NASA hopes to cut even the zippy Concorde’s flight time nearly in half.

In its press statement, NASA said they hoped to see flights from New York City to London accelerate ‘up to four times faster than what’s currently possible.’

From their business analysis, the agency believes that there are potential passenger markets in as many as 50 established routes connecting various cities, focusing on ocean-crossing flights first to minimize regulatory hurdles.

According to the manager of NASA’s Hypersonic Technology Project, Mary Jo Long-Davis, the two 12-month contracts exploring the feasibility of a supersonic passenger jet will likely focus on reducing noise during takeoff and landing at first, leaving any issues with mid-flight sonic booms until later.

Both the United States and many other nations prohibit over-land supersonic flights, citing noise pollution from sonic booms and other issues.

High-altitude emissions and other environmental factors, Long-Davis told tech site The Register, are the critical starting concerns for their new project. 

‘We are also collectively conscious of the need to account for safety, efficiency, economic, and societal considerations,’ Long-Davis expanded further in her NASA statement.

‘It’s important to innovate responsibly so we return benefits to travelers and do no harm to the environment.’

NASA announced this week that it has been exploring 'the business case for supersonic passenger air travel' — promising blistering speeds between Mach 2 and Mach 4, or roughly 1,535 to 3,045 mph. Above, a mock-up of NASA's X-59, with its estimated top speed of Mach 1.4

NASA announced this week that it has been exploring 'the business case for supersonic passenger air travel' — promising blistering speeds between Mach 2 and Mach 4, or roughly 1,535 to 3,045 mph. Above, a mock-up of NASA's X-59, with its estimated top speed of Mach 1.4

NASA announced this week that it has been exploring ‘the business case for supersonic passenger air travel’ — promising blistering speeds between Mach 2 and Mach 4, or roughly 1,535 to 3,045 mph. Above, a mock-up of NASA’s X-59, with its estimated top speed of Mach 1.4

A Concorde passenger jet (above) has a maximum cruising speed of 1,354 mph, or Mach 2.04

A Concorde passenger jet (above) has a maximum cruising speed of 1,354 mph, or Mach 2.04

A Concorde passenger jet (above) has a maximum cruising speed of 1,354 mph, or Mach 2.04

NASA’s Advanced Air Vehicles Program (AAVP) will oversee the two new contracts which will produce tech roadmaps detailing supersonic air travel options, risks and challenges, as well as the innovations necessary to achieve ‘Mach 2-plus travel.’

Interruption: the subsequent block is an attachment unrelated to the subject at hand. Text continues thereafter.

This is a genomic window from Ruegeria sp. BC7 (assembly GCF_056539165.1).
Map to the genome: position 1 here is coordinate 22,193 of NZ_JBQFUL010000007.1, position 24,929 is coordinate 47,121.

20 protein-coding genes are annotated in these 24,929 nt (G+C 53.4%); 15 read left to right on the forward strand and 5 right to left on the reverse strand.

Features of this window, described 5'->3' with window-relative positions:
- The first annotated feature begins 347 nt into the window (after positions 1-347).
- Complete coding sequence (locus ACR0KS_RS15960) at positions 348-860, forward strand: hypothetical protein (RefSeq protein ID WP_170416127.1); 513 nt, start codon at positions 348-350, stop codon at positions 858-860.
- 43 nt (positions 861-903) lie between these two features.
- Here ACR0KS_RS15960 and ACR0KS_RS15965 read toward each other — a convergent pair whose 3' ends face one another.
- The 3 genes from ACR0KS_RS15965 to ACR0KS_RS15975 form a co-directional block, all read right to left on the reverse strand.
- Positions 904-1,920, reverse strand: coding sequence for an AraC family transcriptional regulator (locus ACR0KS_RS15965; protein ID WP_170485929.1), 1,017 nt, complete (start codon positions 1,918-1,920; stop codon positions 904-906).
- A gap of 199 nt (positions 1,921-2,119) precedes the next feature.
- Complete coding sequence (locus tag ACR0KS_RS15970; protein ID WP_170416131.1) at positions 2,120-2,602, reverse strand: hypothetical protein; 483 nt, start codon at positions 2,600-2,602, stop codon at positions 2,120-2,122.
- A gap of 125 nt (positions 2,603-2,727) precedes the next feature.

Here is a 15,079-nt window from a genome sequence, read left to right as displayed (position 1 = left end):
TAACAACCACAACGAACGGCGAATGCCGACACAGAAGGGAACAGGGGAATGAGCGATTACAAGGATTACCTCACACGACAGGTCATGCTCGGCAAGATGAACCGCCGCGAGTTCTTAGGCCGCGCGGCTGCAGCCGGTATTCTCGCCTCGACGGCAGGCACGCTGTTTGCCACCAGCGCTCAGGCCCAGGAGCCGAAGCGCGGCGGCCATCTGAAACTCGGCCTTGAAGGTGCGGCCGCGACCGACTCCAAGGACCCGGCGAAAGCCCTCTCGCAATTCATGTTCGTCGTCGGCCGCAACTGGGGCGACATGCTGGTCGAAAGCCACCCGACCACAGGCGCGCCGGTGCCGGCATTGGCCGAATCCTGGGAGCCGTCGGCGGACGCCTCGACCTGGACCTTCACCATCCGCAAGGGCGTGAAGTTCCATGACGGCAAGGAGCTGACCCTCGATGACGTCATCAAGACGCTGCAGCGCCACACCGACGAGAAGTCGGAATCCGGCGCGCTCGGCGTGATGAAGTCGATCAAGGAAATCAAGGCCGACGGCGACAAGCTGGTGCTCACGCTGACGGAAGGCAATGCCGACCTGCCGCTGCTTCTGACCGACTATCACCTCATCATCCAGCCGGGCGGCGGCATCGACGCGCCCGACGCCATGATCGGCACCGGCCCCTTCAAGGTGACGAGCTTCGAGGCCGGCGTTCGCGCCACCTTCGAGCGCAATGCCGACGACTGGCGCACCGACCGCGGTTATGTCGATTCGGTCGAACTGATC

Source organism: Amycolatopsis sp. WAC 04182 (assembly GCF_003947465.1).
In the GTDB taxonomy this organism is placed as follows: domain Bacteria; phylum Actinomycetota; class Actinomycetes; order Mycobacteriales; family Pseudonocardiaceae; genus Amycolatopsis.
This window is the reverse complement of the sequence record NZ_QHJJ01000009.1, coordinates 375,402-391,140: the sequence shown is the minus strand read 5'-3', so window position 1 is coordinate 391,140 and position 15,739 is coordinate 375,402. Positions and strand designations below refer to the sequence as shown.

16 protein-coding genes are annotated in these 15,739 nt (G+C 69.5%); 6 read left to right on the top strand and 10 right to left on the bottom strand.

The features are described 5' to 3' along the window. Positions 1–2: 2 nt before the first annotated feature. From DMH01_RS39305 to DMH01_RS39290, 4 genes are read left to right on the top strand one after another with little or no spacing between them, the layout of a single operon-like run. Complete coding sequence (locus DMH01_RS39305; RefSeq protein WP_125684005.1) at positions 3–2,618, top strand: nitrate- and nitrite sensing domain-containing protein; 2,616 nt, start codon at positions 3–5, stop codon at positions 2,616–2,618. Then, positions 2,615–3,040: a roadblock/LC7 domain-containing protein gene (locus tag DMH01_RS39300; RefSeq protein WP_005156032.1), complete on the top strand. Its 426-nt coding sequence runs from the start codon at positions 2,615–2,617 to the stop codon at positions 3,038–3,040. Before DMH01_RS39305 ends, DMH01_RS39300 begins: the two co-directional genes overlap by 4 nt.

‘The design concepts and technology roadmaps are really important to have in our hands when the companies are finished,’ Long-Davis at NASA said. 

Aerospace giant Boeing will lead the first team, managing partners including Exosonic, GE Aerospace, Georgia Tech Aerospace Systems Design Laboratory and Rolls-Royce North American Technologies.

Northrop Grumman Aeronautics Systems will lead the second contracted team, overseeing partners Blue Ridge Research and Consulting, Boom Supersonic and Rolls-Royce North American Technologies, who is participating on both teams.

Both teams will be tasked with designing concepts for the passenger jet’s airframe, its power system, propulsion methods, heat exhaust and heat friction management, and the lightweight-but-tough composite materials employed. 

These technology roadmaps will also create non-proprietary, meaning public domain, designs for hard-flying concept vehicles.

‘We conducted similar concept studies over a decade ago at Mach 1.6-1.8, and those resulting roadmaps helped guide NASA research efforts since, including those leading to the X-59,’ Lori Ozoroski, the project manager for NASA’s Commercial Supersonic Technology Project, said in a press statement. 

‘These new studies will both refresh those looks at technology roadmaps and identify additional research needs for a broader high-speed range.’ 

The public-private collaboration will be reminiscent of NASA’s QueSST mission, which led to the sonic boom-reducing X-59 test craft, made in partnership with defense contractor Lockheed Martin.